At 10.30am, the Volunteers opened fire on the three constables who promptly surrendered. One scampered over a hedge and made off, the other two were prisoners of the Volunteers. Mulcahy, who by now was recognised as the military tactician, decided that Ashbourne barracks must be captured to ensure safe passage to Batterstown. This was to prove difficult as the only access to the building was from the front. The constables refused to surrender. Mulcahy attacked from the front but with no success. As a last resort, he called on Volunteer Blanchfield to prime his homemade canister bomb and throw it at the front door. Blanchfield carried out his orders, but the bomb fell short, after what seemed an eternity it exploded with a terrible bang. The terrified policemen had enough, a white flag appeared and they surrendered to Mulcahy.
As Mulcahy was about to accept the surrender, a shot was heard coming from a sentry at Rath Cross. A large convoy of cars was approaching from the Slane direction. In the confusion, Mulcahy lost his prisoners who quickly retreated back into the barracks and bolted the door.
Ashe, seeing the heavy reinforcements from Slane, decided that they should retreat and ordered young Lawless to get ready the bicycles. The cause of all the confusion was the arrival of Alexander ‘Baby’ Gray and 57 highly trained constables. Gray who was the County Inspector for Meath, had trained a ‘special response’ force to deal with the threat of the Volunteers.
He based them in Slane. On Easter Sunday, the strategically important bridge at Slane had been captured for a brief period by the Dundalk Volunteers. News reached Gray that Ashbourne was under siege. He sprung into action and piled his special response force into 17 cars, commandeered from the gentry and merchants.
Convoy from Slane
At 11am, the convoy set out from Slane for Ashbourne. Gray sat in the first car, District Inspector Smyth, Navan, in the last. Each constable wore a helmet and carried a rifle. Sometime around noon the convoy approached Rath Cross. The sentry posted by Ashe at Rath Cross fired a warning shot which not only startled Mulcahy, who was about to accept the surrender of the constables in the barracks, but also the approaching convoy. The driver in the lead car stopped suddenly, bringing the whole convoy to a shuddering halt. Mulcahy realised that the convoy was trapped. He ordered JV Lawless, who was preparing the bicycles for retreat to Borranstown, to cover the rear of the convoy, there was to be no retreat. Gray was the first casualty, he was shot in both arms and seems to have been unable to take any part in battle. It fell to DI Smyth to lead the beleaguered police. He rushed up and down the line trying to encourage his men. It was futile, police lay writhing in agony on the road and in the ditches. Smyth’s bravery was to no avail. He suffered the same fate as many of his colleagues. A bullet pierced his head. His death left his men leaderless and dispirited. They raised their arms and surrendered.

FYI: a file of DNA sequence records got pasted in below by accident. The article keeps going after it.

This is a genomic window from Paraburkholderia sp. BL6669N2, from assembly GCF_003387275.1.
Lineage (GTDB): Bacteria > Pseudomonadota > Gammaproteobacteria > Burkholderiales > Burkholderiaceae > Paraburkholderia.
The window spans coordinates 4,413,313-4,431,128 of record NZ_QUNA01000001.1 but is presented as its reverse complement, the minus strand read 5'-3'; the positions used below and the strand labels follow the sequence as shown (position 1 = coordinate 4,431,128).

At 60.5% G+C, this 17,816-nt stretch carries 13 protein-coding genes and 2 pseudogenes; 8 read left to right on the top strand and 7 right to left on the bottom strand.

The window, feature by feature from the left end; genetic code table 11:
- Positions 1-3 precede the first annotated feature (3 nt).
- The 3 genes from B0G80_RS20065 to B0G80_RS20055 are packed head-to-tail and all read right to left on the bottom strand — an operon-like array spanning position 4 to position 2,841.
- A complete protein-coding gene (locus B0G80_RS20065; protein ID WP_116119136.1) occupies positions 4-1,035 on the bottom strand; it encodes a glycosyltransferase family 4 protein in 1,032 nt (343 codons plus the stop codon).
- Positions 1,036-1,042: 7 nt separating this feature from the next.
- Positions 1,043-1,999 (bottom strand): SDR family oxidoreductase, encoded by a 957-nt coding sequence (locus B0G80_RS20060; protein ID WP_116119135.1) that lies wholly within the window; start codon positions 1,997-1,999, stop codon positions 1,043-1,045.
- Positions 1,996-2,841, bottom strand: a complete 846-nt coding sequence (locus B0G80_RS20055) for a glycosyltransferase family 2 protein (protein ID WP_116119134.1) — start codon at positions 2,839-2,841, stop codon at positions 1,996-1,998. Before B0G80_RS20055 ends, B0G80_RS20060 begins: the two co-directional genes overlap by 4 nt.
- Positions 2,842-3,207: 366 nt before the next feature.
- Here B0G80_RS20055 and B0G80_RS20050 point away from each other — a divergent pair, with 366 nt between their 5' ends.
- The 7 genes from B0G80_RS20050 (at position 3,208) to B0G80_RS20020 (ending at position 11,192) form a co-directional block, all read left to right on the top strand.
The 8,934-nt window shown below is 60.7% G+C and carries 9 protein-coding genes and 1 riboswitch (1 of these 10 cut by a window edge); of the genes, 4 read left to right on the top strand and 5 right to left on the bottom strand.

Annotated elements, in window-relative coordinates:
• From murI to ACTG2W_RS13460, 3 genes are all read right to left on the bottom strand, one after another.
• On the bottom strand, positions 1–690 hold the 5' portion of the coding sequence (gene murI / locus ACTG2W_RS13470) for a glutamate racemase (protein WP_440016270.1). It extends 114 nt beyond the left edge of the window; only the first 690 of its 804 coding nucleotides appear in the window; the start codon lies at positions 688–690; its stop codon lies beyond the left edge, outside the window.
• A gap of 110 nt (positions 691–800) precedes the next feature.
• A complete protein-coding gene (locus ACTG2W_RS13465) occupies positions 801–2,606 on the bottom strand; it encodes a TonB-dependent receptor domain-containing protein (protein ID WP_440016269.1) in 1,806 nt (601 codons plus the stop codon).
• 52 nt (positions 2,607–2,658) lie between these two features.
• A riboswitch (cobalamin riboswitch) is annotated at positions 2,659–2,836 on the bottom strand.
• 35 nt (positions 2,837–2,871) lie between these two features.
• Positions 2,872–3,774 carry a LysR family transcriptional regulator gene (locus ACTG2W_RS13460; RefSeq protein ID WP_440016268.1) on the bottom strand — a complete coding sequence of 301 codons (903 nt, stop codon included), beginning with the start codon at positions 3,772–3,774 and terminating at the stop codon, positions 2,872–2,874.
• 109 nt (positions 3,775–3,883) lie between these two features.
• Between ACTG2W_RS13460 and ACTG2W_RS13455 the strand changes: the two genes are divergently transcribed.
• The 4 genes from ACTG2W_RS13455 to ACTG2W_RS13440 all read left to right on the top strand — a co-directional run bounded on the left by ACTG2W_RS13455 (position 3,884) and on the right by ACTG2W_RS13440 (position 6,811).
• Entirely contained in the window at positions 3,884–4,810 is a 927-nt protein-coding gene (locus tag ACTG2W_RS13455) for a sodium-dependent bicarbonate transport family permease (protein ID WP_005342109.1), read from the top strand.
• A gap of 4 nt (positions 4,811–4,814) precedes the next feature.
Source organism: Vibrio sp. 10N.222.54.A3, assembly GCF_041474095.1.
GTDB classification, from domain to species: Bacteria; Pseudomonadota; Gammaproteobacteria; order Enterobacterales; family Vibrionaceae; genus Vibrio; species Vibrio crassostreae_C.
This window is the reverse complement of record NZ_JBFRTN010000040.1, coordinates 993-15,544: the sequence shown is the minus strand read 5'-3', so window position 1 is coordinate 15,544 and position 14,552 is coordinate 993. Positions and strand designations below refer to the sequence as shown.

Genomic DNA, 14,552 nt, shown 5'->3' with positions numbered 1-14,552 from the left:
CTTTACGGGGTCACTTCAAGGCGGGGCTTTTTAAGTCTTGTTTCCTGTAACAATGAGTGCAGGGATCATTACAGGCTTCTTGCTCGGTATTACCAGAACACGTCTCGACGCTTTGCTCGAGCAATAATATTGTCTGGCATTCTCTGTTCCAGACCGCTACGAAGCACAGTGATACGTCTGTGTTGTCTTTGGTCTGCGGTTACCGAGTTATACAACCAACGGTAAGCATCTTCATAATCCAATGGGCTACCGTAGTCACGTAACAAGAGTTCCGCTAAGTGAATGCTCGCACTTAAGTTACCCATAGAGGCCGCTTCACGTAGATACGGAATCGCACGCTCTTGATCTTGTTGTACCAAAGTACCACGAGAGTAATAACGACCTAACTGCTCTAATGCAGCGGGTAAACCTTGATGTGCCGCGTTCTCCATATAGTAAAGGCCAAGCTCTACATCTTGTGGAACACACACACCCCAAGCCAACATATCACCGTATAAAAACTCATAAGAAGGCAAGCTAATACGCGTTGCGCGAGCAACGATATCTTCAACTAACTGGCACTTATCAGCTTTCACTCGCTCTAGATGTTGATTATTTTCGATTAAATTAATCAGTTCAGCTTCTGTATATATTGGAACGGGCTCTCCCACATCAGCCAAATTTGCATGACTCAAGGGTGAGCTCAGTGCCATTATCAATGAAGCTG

Eight of their members lay dead or dying on the roadside, as did two civilians who were in the wrong place at the wrong time. Fifteen constables were badly wounded. The Volunteers lost two members, Thomas Rafferty and John Crenigan.
The RIC in Meath were left leaderless. Gray had received fatal wounds, Smyth lay dead in a ditch, Sergeant Shanagher, Navan, and Sergeant Young of Ashbourne were also dead.
Ashe was magnanimous in victory. He ordered the Volunteers to bring the wounded to their field hospital where they were treated by Dr Hayes, who was also the Adjutant to the Fifth Battalion. Dr Byrne of Slane, who was prisoner of the Volunteers, was pressed into service. James Quigley, Meath County Surveyor and one time French Legionnaire assisted the wounded. No prisoners were taken, the RIC men were left to return home. The wounded were put in the cars of the convoy and brought to Navan Infirmary, and the dead policemen were placed in the washroom of Ashbourne police station where they lay until the following day.
On Saturday morning, the dead were brought by lorry to Navan. On Sunday, the horror of war was apparent to all in Navan, as eight coffins lay in front of the High Altar in St Mary’s Church.
Thomas Ashe was arrested in 1917 and tried by court martial. His death sentence was commuted to penal servitude for life. He died, after a botched force feeding while on hunger strike, on 25th September 1917.
* From an Ashbourne Historical Society talk to Navan and District Historical Society, February 2016.